When it comes to creating local restaurant concepts, the Kuwaiti dining scene is ahead of its time. The country, a pioneer in hosting franchises from all over the world, boasts a multitude of cafes, restaurants and small shops of all kind. It's a competitive industry; whether they're ethnic cuisines or modern dessert shops, more and more restaurants are popping up on a monthly basis.

While franchises from countries such as the United States are very popular in the region, the challenge today is to create something original. What makes a local concept different, and perhaps even better, is the fact that it has a more personal touch, one which most franchises and fast food dives are lacking.

Naser Almukhaizeem, Executive Chef and owner of Baking Tray Café and Bess Fool Bess Falafel and graduate of Le Cordon Bleu Paris is a prime example of that. With two successful eateries under his belt, and one under way, he is one of those whose career you want to watch.

Bringing a certain freshness – in all senses of the word – to the industry, Almukhaizeem shares with us his experience in launching a café, and what he believes is the future of the food industry in the region.

What made you choose to go into the culinary business? Was it something you grew up with, or grew to like?

I started cooking when I was seven as a fun way to create my own creations of things. It eventually evolved and when I found out in high school that I can actually be a professional at it, I decided to study and train at different restaurants and hotels.

Your café, Baking Tray, emphasizes natural, preservative and additive-free foods. Is this a lifestyle you've adapted or is it just the café's theme?

I strive to have the best lifestyle for myself and my son by reducing our intake of sugar, canned foods, and stick to things that are fresh and well balanced. I later discovered that food actually tasted better when high quality ingredients are used. This became the basis of the Baking Tray.

How did you come up with the concept?

The concept was created based on the demand for simple, good quality food that can be easily delivered to people working in the downtown area. Everything we have done was based on that idea of creating a haven for the workforce to be able to have enough options to order from, and a nice atmosphere to conduct casual meetings. Keeping in mind that people in Kuwait appreciate food and understand what is good from what is not our goal has always been to be as consistent as possible to make sure we satisfy our highly demanding customers.

What are your personal favorite dishes at the cafe?

My favorite dishes would be the Mozzarella Triangles, and the Aby Pasta.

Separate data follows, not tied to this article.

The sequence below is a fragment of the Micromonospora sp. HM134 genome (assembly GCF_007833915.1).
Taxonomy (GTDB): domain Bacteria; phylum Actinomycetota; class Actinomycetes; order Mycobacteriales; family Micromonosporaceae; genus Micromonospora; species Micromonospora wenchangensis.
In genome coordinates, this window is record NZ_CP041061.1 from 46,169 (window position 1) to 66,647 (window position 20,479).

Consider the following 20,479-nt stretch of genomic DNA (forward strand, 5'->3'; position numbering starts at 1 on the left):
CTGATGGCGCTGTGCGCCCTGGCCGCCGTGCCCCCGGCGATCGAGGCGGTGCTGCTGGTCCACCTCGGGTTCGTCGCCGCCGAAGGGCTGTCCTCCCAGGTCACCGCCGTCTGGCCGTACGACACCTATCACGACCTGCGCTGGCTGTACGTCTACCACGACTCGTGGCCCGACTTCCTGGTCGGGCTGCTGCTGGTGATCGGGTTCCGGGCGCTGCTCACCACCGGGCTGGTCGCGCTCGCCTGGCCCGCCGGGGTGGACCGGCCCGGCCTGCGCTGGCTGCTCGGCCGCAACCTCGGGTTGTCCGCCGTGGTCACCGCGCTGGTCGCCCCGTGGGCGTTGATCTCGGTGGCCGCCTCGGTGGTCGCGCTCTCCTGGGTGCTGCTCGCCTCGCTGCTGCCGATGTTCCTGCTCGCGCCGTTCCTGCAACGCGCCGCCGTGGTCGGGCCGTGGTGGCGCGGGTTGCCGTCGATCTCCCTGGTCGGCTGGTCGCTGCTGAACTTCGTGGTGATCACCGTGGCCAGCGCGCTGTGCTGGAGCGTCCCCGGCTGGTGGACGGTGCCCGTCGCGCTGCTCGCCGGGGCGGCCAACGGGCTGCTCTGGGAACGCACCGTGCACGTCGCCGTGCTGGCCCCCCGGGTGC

How do you come up with your dishes? What ideas or inspirations go through your mind before creating a dish?

I come up with the recipes based on ideas that pop up every now and then when I see an interesting ingredient and merge it with other ingredients that compliment it and give it balanced flavors.

People love your cookies! What makes them so special?

Certain recipes hit the mark in terms of balancing all the senses, we were successful at doing that with the cookies and that’s why it has received such great success. We strive to make sure that all our products are up to that high standard.

When it came to marketing your café, did you use traditional media and advertising, or did you go the non-traditional route?

I believe that the traditional forms of media are gradually fading away into the digital realm, therefore we decided on focusing our advertising campaigns on two main sources; Word of mouth is how we introduce our concepts to the public, and we then connect rather than advertise with our customers directly through Twitter as it is the only tool available at the moment to communicate with our customers directly (without the need of them actually being there). We make sure that during the whole phase we listen to our customers and take what they say as high priority.

What do you think of the restaurant scene in Kuwait?

The food industry is obviously growing rapidly, which is good for both the industry and the customer as this leads to healthy competition which ensures only the survival of the most stable and consistent. What is great now is that more locally created concepts are being developed; these concepts in my opinion are leading to a new restaurant culture in Kuwait.

What do you think is lacking in the food industry in Kuwait and the Gulf region?

What I would love to see in Kuwait are areas allocated specifically for restaurants and cafes with walk paths and greenery just like what is available in Europe and even Bahrain.

We've noticed that people are nowadays more appreciative of local concepts than they are of franchises. Why do you think this is so? Is it a trend, or is it becoming a lifestyle choice?

Food is very personal. It needs to be adapted to the region it is in, just like when the fast food industry adapts its burgers into "Arabian Versions" for our region. Only a local will know what the locals want.

Any upcoming culinary ventures? If so, will they be natural and preservative-free like Baking Tray?

I have just finished the final touches on our concept Homeslice. It’s a pizza place in Shaab AlBahry where we sell New Yorker pizzas by the slice and salads in a casual atmosphere. I would love to have all of our concepts to be completely natural and organic, but unfortunately prices for these goods at the moment reach almost triple its counterpart's price and that’s why it is not feasible for us to do that at the moment.

Baking Tray is located at Mishal Tower, Jaber Al Mubarak Street, Sharq, Kuwait. For more information visit www.bakingtraycafe.com

–    Alya N. Al-Othman

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